Loving my Students

I am a special education teacher. I wouldn't have it any other way. I proudly love what I do. 

I recently began the initial steps of my Ohio Teacher Evaluation System procedures by sitting down with my principal and having my pre-observation interview. It was a lot of fun. 

Much of the interview was about the lesson my principal will be observing, but a good deal of it also revolved around my professional development, teaching style, and relationships with colleagues. I was also asked about my philosophy of education–which I interpret as, "What is your relationship with your students?" Here is what I had to say. 

I try to incorporate everything into my lessons. I think my age is one of my assets with my students. I am honest with them [my students] about what they have to face in life and how their education will aid them in future endeavors, and how a lack of it will hinder them. I encourage them to remember that they have something to contribute to this world. I encourage them to break the shackles of helplessness–which parents and otherwise well-meaning people impose upon them. I positively brow-beat [just a wee bit of hyperbole becaues I don't actually, literally brow-beat] them with the idea that they are responsible for themselves and their actions. I also remind them daily that they are loved and cared for. I try to be to them all the things that teachers and others have not been to me. 

In other words, I work very hard to love my students. I work very hard to make certain that they are achieving as much as they can daily. I do not wait for a principal to observe me. I do not wait for my students to take assessments. I do not wait for my yearly evaluation to be put into my hands. I don't wait for value-added data to be published. I take the responsibility of educating my students very seriously. Considering how much time I put in, maybe too seriously.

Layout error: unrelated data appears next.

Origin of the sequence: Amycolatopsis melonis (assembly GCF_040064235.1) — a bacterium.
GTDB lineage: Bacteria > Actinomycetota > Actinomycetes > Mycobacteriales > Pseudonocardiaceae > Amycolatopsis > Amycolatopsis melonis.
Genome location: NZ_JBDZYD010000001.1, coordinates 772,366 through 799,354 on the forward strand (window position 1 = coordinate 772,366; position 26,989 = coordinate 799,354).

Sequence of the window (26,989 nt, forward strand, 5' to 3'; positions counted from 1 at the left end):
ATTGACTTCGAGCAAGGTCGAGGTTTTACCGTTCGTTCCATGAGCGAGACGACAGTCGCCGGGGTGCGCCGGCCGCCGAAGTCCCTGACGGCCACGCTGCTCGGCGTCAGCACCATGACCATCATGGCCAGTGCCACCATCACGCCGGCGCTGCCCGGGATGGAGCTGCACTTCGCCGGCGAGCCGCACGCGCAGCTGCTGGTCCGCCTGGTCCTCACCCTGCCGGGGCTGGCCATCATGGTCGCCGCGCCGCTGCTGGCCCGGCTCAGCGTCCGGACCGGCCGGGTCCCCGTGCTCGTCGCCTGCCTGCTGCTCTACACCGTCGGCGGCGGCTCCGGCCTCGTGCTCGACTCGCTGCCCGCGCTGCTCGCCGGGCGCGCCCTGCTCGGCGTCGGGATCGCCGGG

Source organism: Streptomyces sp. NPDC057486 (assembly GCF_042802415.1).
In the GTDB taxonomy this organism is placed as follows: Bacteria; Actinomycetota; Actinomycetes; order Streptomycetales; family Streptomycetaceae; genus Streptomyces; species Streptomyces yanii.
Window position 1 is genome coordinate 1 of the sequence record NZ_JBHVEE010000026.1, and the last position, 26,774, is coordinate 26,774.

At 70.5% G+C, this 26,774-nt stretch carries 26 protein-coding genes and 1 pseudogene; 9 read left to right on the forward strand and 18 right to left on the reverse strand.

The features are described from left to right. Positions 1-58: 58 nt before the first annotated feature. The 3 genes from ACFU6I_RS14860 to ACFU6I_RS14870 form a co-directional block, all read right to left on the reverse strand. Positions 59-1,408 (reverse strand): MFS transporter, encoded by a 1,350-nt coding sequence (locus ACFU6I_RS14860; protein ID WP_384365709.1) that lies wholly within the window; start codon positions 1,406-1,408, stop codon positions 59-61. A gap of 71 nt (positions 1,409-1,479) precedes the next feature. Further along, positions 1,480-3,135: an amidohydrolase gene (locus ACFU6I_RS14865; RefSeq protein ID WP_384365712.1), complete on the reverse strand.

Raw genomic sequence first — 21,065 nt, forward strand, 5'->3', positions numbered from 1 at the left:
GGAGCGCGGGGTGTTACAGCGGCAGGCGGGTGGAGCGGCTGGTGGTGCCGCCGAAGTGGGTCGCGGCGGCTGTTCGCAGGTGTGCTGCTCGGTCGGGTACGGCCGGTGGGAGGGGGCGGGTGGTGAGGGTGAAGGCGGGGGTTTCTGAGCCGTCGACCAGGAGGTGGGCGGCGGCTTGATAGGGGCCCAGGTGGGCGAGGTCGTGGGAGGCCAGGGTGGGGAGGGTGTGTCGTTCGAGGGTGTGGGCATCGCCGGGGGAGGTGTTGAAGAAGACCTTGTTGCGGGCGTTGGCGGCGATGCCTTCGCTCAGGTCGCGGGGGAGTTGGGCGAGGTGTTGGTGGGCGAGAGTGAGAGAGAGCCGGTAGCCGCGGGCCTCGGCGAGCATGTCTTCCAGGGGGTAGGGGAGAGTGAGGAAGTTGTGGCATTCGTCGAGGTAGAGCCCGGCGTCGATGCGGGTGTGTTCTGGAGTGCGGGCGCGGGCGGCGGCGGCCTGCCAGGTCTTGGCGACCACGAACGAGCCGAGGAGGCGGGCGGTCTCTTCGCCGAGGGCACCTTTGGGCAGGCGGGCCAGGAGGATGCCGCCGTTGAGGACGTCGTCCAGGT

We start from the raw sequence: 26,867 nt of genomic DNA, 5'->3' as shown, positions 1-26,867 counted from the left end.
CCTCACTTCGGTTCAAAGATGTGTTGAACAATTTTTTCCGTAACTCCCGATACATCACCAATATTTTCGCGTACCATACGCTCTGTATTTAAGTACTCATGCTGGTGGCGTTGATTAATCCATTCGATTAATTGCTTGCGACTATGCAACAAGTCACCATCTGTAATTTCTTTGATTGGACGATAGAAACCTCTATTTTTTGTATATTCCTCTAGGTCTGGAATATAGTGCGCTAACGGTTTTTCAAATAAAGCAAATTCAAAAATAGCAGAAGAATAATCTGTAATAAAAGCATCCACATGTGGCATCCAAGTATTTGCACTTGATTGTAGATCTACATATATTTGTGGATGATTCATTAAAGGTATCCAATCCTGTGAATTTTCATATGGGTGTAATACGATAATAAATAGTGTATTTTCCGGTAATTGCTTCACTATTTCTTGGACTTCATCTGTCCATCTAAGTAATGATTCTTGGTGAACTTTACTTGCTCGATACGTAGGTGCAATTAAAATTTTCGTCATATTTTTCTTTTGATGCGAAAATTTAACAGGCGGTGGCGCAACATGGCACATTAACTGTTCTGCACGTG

What I do is go to my classroom everyday with the idea that I am never going to see my kiddos again and that I have a lot of work to do with them, for them, and on their behalf. I refuse to be lazy in my classroom; I refuse to produce lazy students. Furthermore, I refuse to allow my students to be lazy in my classroom. Just because a student has special needs or are differently-abled does not mean they are exempt from the rigors and challenges of this life. 

I do not want my students to find themselves at some point in life where they can not take care of themselves. In other words, I think about the what-ifs of life each day. I am especially honest with parents about this too. 

Special Education is not about hiding students in a closet and getting them through year to year with the least expenditure of energy possible. It's not, to be sure, even about getting them to pass Alternate Assessment or other tests the state and federal government impose upon them. (It's an obscene amount of pressure put upon students so that my job will be safe.) Special Education is, on the contrary, about helping the students to function in the real world as freely, as fluently, and as and as frequently as possible.

I despise people who take the path of least resistance when it comes to education, even more those who do that in special education. Our students deserve our 100% effort every single minute of the day. Am I really loving my students if I do nothing but perpetuate helplessness? If my students think I am lazy then what will think I expect of them? Or, how can I expect my students to put forth effort when the example I set for them is one of laziness and indifference? 

It may sound mean, but I give my students as little help as possible in the classroom. Sometimes they need my hands; sometimes my feet. But for the most part, the students need my encouragement to do for themselves. This is how I best love my kiddos.

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